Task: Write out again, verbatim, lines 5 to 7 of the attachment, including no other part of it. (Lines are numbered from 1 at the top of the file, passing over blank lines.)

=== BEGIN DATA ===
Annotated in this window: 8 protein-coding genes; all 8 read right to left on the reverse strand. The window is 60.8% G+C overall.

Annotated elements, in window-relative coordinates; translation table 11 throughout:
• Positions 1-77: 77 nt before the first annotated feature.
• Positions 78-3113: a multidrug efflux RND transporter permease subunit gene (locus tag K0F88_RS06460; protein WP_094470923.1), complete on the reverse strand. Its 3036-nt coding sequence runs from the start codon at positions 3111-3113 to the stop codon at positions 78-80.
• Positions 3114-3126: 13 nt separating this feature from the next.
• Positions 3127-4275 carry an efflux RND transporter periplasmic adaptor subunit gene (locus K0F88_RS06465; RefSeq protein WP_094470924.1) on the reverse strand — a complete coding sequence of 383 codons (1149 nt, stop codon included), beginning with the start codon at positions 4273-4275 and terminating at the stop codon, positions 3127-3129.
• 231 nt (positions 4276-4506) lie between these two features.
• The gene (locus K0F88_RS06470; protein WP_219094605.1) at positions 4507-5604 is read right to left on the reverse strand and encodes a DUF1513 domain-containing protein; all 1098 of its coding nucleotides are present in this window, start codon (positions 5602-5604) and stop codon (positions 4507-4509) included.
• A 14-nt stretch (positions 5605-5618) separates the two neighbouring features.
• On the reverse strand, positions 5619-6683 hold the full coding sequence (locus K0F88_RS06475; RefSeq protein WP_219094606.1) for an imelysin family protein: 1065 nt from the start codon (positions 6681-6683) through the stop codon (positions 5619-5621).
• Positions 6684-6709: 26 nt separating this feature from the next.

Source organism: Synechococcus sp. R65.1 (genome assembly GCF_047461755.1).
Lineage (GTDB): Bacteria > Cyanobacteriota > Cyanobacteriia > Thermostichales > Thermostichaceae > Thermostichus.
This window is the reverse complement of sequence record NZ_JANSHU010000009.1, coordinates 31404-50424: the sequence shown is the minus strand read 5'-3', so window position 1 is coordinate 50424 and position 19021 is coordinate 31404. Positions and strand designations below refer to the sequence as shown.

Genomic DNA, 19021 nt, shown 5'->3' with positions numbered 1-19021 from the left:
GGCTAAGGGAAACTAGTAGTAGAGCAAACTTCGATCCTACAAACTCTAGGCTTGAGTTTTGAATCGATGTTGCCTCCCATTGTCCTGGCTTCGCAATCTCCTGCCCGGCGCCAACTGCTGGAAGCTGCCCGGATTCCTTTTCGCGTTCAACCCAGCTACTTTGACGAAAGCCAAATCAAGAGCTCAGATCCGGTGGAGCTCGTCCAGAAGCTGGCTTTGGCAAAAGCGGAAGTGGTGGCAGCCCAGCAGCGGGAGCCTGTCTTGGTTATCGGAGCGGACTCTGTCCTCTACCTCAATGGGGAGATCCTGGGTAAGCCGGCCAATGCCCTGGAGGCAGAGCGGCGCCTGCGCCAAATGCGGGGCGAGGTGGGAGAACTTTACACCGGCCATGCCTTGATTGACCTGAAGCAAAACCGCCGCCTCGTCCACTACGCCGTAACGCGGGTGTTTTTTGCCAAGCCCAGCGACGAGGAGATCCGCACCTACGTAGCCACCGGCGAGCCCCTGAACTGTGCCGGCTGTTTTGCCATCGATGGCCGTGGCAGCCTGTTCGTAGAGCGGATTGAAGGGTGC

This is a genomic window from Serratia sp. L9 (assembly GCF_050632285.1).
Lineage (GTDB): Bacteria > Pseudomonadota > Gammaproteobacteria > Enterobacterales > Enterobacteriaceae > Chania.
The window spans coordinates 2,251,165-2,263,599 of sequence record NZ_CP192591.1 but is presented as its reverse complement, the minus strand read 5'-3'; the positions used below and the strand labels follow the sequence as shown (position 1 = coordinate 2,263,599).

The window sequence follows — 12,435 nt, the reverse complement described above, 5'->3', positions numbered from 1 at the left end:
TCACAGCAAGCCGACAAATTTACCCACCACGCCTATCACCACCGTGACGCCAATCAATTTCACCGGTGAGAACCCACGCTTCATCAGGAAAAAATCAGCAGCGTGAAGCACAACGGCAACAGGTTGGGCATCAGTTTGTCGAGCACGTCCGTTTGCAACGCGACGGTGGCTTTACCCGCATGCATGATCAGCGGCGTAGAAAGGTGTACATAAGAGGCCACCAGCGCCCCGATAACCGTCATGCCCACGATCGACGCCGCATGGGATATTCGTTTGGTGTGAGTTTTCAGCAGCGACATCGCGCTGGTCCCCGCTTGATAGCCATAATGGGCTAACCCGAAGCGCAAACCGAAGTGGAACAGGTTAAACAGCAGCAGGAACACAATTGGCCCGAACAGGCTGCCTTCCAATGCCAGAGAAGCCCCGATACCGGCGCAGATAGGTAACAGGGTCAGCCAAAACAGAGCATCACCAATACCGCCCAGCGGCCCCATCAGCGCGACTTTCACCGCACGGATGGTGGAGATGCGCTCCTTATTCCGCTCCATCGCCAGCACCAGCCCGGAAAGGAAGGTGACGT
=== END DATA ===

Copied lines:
• Positions 3114-3126: 13 nt separating this feature from the next.
• Positions 3127-4275 carry an efflux RND transporter periplasmic adaptor subunit gene (locus K0F88_RS06465; RefSeq protein WP_094470924.1) on the reverse strand — a complete coding sequence of 383 codons (1149 nt, stop codon included), beginning with the start codon at positions 4273-4275 and terminating at the stop codon, positions 3127-3129.
• 231 nt (positions 4276-4506) lie between these two features.